After their elimination in the 2023 NBA Western Conference Semi-Finals, many have essentially deemed the dynastic days of the Golden State Warriors to be over. Whether these predictions turn out to be premature or accurate, here’s a look back at the timeline of the Warriors’ run of greatness.
The interesting case with the Warriors is that the exact moment that the seeds of their dynasty were planted is hardly in dispute. Back in the 2012-2013 season, while still being coached by Mark Jackson, it all started to come together for the Golden State Warriors. Steph Curry increased his three point attempts from 4.7 to 7.7 attempts per game, and Klay Thompson increased his three point attempts to 6.4 attempts to game, up from his rookie season average of 4.1.
Also that season, the Golden State Warriors drafted defensive wizard, Draymond Green.
And just like that, with those changes, among others of course, the Golden State Warriors won 47 games that season. More than doubling their previous year’s win total of 23. Of course, no one could really know it at the time, but the core foundation of a once in a lifetime team had been set. The Warriors even made it to the NBA Western Conference Semifinals were they lost to the San Antonio Spurs in 6 games.
Though it was clear that they were on the path, they were still a mediocre team to be sure. In the 2012-13 season, the Warriors finished 11th in Offensive Rating, and 14th in Defensive Rating. An improved team, but still work needed to be done.
The following season, the Warriors took another step forward, they added Andre Iguodala to the mix, finished with 51 wins, and improved defensively, but unfortunately lost in the first round to the Los Angeles Clipper in 7 games. The Clippers were a loaded team that finished the season with 57 wins, so this was hardly a setback for the Warriors. They just happened to run into a team that was further along than they were in the first round.
The 2014-15 season however, is when everything changed. The Warriors finished with 67 wins, was 2nd in Offensive Rating, and 1st in Defensive Rating. Most importantly, they won the Larry O’Brien trophy, taking home gold that year.
While Steph Curry’s otherworldly shooting is most credited for much of the Warriors success, it is important looking back to remember all the things that made the Warriors special. Their commitment on the defensive end, spear-headed by Draymond Green, their cohesiveness and unselfish ball-movement, and of course the shooting of both Klay Thompson and Stephen Curry.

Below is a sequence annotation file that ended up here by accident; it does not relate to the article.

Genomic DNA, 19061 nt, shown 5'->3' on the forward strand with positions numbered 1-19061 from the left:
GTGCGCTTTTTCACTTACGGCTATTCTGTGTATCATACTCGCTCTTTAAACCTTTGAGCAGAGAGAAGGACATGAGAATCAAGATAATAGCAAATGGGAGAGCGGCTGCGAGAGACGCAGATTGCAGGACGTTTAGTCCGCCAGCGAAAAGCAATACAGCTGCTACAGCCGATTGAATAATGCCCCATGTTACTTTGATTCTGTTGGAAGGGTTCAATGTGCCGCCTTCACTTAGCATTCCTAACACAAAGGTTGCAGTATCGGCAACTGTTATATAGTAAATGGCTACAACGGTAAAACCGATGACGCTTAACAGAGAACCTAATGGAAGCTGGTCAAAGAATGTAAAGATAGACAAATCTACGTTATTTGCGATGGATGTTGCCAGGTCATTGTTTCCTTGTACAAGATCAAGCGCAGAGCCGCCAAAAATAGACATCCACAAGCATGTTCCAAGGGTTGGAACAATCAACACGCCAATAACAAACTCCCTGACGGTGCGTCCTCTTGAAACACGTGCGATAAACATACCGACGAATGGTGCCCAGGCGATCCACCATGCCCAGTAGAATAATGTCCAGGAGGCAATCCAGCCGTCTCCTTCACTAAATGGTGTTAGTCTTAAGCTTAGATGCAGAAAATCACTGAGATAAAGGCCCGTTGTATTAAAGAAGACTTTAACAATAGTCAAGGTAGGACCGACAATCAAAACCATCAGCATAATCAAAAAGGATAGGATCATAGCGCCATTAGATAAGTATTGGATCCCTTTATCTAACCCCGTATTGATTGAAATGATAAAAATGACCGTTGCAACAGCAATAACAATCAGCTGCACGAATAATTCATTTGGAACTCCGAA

Ironically, the very next season, the Golden State Warriors would have too much success, ultimately leading to a disappointing end to their season. After a record breaking 73-9 season, in which it seemed the Warriors were just in a league of their own, they ultimately crumbled in the NBA Finals, squandering a 3-1 lead to LeBron James and the Cleveland Cavaliers.
This setback would only prove to be fuel for the Warriors however, as they would go on to repeat as NBA Champions in the 2016-17 and 2017-18 seasons, except now they had Kevin Durant leading the charge. The addition of Durant after having a 73-9 season made them all but unbeatable, and unlikeable.
Though the 2018-19 season seemed like it would be much of the same for the Warriors, their luck changed. They did finish with the best record in the Western Conference, but would lose both Andre Iguodala and Kevin Durant in the playoffs due to injury. Those losses would prove too much to overcome as they would lose to the Toronto Raptors in the NBA Finals in 6 games.
What could have potentially just been a minor bump in the road for the Golden State Warriors, turned into an extended string of bad luck. Kevin Durant would leave the Golden State Warriors that summer, partially due to a dust up with mercurial forward Draymond Green. Stephen Curry would only play 5 games of the 2019-20 season due to injury, Klay Thompson would suffer consecutive devastating injuries and miss the entire 2019-20, and 2020-21 seasons.
In those two dark seasons, the Warriors would finish 15-50, and 39-33.
Finally however, the 2021-22 season would see the Warriors return to form. The squad was largely intact, and the core of Stephen Curry, Klay Thompson, and Draymond Green now had some young complementary pieces that were starting to come into their own. They would finish with the 3rd best record in the Western Conference and would win the NBA Finals once again. Not a single series would go to a game 7 that year.
With players like Jordan Poole, and Andrew Wiggins making meaningful contributions, and with young talent like Jonathan Kuminga still in tow, it seemed like the Warriors were still reasonably set up to contend in the present and the near future.
However, the 2022-23 season would see the Warriors teether on the brink of mediocrity, finishing with 44 wins, good for the 6th best record in the Western Conference. The first red flag that they were no longer a championship team was the fact that they were pushed to seven games in the first round by the Sacramento Kings, a team that performed well during the regular season, but not a team that anyone would mistake for a contender. At least not yet.
The nail in the coffin came in the Conference Semifinals, where the Warriors did put up a valiant last stand, but ultimately fell to the Los Angeles Lakers. Almost fittingly, a Los Angeles Lakers team that was led by the Warriors’ old nemesis, LeBron James.
Whether or not this is the end of the Golden State Warriors as a dynasty, the Warriors had a truly special run for a decade that all started with a coach believing before anyone else, that he had the best shooting backcourt in basketball.